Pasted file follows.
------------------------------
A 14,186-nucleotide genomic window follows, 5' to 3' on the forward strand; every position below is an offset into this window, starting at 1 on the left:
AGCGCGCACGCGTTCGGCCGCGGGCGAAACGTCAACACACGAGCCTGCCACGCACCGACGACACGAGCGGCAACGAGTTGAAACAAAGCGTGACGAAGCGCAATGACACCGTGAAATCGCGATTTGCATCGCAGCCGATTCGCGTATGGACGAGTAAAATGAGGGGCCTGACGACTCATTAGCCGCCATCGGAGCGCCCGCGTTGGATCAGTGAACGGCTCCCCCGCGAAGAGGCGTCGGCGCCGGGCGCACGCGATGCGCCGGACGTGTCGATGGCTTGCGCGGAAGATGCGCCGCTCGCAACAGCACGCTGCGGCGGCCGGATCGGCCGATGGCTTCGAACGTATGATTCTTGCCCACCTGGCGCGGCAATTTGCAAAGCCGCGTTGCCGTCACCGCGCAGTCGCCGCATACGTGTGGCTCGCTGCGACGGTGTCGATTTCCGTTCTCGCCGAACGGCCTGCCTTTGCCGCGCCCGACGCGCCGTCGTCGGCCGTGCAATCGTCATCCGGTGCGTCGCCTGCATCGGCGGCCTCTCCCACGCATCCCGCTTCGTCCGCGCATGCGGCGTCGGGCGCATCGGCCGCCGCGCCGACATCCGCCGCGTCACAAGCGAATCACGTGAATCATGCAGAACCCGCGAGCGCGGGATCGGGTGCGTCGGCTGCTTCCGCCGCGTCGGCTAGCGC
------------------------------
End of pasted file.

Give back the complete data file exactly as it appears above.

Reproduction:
A 14,186-nucleotide genomic window follows, 5' to 3' on the forward strand; every position below is an offset into this window, starting at 1 on the left:
AGCGCGCACGCGTTCGGCCGCGGGCGAAACGTCAACACACGAGCCTGCCACGCACCGACGACACGAGCGGCAACGAGTTGAAACAAAGCGTGACGAAGCGCAATGACACCGTGAAATCGCGATTTGCATCGCAGCCGATTCGCGTATGGACGAGTAAAATGAGGGGCCTGACGACTCATTAGCCGCCATCGGAGCGCCCGCGTTGGATCAGTGAACGGCTCCCCCGCGAAGAGGCGTCGGCGCCGGGCGCACGCGATGCGCCGGACGTGTCGATGGCTTGCGCGGAAGATGCGCCGCTCGCAACAGCACGCTGCGGCGGCCGGATCGGCCGATGGCTTCGAACGTATGATTCTTGCCCACCTGGCGCGGCAATTTGCAAAGCCGCGTTGCCGTCACCGCGCAGTCGCCGCATACGTGTGGCTCGCTGCGACGGTGTCGATTTCCGTTCTCGCCGAACGGCCTGCCTTTGCCGCGCCCGACGCGCCGTCGTCGGCCGTGCAATCGTCATCCGGTGCGTCGCCTGCATCGGCGGCCTCTCCCACGCATCCCGCTTCGTCCGCGCATGCGGCGTCGGGCGCATCGGCCGCCGCGCCGACATCCGCCGCGTCACAAGCGAATCACGTGAATCATGCAGAACCCGCGAGCGCGGGATCGGGTGCGTCGGCTGCTTCCGCCGCGTCGGCTAGCGC